The Financial Conduct Authority (FCA) has revealed a series of security blunders including losing confidential enforcement documents and revealing the details of 2,000 City workers.
A freedom of information (FOI) request to the FCA has revealed a series of data security lapses, The Times reports.
One incident saw highly sensitive regulatory reports sent to the wrong firm by the FCA. The regulator said the firm that receive the report in error ‘advised that the email had not been read’ and had deleted the email.
The FCA said that in September 2015, the names of 2,000 people who had applied for controlled function status had some of their personal details accidentally published on the FCA register.
According to the paper the details were published while the individuals were still in the process of moving jobs. Among the details published was the name of the firm they were moving to.
The FCA also said in 2016 it sent personal details of a City worker to the wrong firm, including their national insurance number, name and date of birth.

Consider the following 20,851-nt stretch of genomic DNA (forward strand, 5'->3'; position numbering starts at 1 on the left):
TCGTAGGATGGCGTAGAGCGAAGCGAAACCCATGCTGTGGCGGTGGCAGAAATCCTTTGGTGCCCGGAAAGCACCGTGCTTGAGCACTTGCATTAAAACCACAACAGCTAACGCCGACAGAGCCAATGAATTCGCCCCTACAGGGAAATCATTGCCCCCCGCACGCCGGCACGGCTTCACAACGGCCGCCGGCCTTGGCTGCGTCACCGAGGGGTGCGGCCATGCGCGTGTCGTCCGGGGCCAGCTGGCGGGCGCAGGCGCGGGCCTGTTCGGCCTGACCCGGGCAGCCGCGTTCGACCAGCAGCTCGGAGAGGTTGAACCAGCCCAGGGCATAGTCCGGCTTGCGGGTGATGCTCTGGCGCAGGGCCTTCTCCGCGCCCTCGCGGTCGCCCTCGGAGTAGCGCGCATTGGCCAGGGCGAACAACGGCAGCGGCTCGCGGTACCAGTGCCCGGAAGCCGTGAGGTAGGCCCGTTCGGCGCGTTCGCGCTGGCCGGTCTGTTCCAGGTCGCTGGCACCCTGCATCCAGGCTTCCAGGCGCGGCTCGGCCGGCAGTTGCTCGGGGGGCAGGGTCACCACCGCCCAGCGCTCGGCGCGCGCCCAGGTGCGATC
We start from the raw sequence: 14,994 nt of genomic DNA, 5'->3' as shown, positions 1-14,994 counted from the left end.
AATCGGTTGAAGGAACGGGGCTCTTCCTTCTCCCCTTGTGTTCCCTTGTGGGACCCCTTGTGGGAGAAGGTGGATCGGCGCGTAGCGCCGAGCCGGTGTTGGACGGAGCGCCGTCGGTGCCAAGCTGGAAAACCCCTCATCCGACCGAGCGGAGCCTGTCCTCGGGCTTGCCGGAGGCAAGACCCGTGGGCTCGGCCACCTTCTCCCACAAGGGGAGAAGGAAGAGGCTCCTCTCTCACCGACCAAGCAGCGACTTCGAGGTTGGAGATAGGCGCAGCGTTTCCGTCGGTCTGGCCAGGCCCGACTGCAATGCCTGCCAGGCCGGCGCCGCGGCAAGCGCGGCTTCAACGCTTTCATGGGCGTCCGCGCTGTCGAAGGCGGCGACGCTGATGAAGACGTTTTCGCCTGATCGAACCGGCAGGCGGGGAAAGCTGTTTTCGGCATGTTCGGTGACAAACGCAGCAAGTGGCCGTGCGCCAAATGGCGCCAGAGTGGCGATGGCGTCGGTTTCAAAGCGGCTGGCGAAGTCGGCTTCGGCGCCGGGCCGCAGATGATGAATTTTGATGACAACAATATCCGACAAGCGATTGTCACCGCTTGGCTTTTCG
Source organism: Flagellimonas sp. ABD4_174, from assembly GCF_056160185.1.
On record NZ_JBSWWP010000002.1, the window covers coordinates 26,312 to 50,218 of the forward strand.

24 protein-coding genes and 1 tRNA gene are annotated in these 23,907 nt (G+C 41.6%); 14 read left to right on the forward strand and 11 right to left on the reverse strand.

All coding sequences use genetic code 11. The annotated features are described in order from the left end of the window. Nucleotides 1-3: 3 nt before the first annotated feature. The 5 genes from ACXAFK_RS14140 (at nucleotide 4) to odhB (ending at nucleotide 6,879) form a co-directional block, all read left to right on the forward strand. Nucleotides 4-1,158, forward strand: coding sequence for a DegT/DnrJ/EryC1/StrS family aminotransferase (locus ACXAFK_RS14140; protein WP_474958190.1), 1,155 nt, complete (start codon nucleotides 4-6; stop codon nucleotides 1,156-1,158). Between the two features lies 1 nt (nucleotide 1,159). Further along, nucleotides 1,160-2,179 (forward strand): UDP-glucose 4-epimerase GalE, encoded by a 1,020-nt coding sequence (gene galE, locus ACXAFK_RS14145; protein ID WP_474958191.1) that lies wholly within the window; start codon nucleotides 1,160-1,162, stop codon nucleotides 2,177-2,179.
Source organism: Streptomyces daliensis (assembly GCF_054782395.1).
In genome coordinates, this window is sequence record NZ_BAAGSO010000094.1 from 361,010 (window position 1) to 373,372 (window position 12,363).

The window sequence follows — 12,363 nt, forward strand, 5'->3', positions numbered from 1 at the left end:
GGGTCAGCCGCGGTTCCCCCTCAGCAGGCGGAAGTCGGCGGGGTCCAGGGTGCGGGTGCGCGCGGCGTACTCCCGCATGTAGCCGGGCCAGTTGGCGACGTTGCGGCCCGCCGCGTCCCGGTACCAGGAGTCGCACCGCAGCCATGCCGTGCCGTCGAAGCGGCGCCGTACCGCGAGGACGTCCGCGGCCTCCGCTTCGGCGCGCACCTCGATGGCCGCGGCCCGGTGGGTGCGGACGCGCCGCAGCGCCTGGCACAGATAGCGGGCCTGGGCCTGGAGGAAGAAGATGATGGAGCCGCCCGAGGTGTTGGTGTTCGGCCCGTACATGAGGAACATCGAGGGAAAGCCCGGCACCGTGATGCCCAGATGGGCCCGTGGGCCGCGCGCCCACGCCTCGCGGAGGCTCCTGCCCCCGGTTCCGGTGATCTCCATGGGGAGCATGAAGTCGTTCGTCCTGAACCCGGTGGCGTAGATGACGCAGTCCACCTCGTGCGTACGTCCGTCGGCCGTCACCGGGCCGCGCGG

The regulator also accidentally allowed some FCA staff to see details of their colleagues’ salaries.
Andrew Tyrie, chairman of the Treasury select committee, said: ‘Our financial services watchdog should be holding itself to the standards it expects from industry.”
Andrew Tyrie, chairman of the Treasury select committee, expressed concern at the nature of the mistakes, saying: ‘Our financial services watchdog should be holding itself to the standards it expects from industry. ‘He added: ‘Everyone makes mistakes, but…the FCA seems to be making more than its fair share.’
The FCA said it had received no warnings or fines from the data regulator, the Information Commissioner’s Office. An FCA spokesman said: ‘None of the breaches identified resulted in any detriment to either firms or individuals.’